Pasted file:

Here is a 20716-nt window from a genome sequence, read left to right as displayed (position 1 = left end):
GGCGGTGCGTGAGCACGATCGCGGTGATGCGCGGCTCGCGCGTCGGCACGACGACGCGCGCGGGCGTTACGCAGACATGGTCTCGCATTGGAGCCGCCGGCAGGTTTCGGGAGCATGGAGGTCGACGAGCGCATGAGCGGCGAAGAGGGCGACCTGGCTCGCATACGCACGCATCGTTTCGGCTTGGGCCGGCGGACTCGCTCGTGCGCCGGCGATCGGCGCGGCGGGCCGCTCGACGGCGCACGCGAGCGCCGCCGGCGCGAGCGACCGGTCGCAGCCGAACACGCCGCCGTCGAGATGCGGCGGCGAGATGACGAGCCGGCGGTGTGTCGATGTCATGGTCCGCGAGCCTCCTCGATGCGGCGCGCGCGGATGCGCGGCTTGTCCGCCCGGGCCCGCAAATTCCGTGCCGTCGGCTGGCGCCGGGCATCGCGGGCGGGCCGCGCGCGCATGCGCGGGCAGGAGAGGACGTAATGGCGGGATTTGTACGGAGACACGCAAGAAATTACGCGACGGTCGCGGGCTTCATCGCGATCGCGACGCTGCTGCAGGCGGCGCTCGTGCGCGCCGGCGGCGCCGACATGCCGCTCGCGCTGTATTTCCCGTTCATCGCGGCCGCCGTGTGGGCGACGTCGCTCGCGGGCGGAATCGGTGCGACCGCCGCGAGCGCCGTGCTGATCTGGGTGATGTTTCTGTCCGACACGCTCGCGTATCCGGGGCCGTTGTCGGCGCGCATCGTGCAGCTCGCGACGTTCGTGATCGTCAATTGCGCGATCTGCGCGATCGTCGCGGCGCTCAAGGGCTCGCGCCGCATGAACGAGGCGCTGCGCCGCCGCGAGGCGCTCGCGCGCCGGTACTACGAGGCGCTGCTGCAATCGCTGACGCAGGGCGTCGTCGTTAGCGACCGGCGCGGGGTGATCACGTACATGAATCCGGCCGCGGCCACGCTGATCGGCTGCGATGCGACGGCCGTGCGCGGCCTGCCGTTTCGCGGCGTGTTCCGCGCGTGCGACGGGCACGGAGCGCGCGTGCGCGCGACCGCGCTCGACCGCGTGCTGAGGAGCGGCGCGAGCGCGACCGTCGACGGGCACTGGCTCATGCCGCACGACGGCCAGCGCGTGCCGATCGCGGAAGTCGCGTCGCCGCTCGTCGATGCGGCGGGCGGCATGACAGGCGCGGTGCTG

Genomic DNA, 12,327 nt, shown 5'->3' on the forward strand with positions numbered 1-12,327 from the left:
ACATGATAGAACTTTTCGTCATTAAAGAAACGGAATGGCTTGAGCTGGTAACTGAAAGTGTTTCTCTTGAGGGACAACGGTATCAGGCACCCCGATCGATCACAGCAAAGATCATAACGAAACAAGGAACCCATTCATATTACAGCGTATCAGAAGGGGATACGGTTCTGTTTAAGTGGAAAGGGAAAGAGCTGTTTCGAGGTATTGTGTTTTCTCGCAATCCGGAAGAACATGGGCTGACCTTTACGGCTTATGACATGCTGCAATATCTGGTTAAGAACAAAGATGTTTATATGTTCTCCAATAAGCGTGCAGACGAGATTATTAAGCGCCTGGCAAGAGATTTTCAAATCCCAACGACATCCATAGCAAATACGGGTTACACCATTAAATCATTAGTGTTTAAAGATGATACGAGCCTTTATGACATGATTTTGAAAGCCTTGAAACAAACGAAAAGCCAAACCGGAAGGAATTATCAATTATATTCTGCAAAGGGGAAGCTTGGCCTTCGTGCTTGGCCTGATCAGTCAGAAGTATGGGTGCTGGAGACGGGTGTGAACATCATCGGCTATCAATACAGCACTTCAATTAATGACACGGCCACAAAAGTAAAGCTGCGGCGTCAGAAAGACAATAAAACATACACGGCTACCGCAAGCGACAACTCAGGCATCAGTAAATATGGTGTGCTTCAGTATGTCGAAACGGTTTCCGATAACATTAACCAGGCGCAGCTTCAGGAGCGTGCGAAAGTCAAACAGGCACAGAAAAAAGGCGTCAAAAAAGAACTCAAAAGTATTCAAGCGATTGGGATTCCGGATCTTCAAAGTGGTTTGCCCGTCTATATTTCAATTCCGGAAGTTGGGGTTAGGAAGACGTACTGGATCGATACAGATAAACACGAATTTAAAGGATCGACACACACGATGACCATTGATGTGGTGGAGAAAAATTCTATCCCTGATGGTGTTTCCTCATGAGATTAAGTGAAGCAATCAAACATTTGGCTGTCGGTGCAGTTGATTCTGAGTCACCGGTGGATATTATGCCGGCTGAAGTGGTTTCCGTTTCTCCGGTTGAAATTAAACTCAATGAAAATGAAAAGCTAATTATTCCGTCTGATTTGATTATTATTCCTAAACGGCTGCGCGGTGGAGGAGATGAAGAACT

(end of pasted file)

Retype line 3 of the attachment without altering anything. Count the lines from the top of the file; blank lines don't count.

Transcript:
Genomic DNA, 12,327 nt, shown 5'->3' on the forward strand with positions numbered 1-12,327 from the left: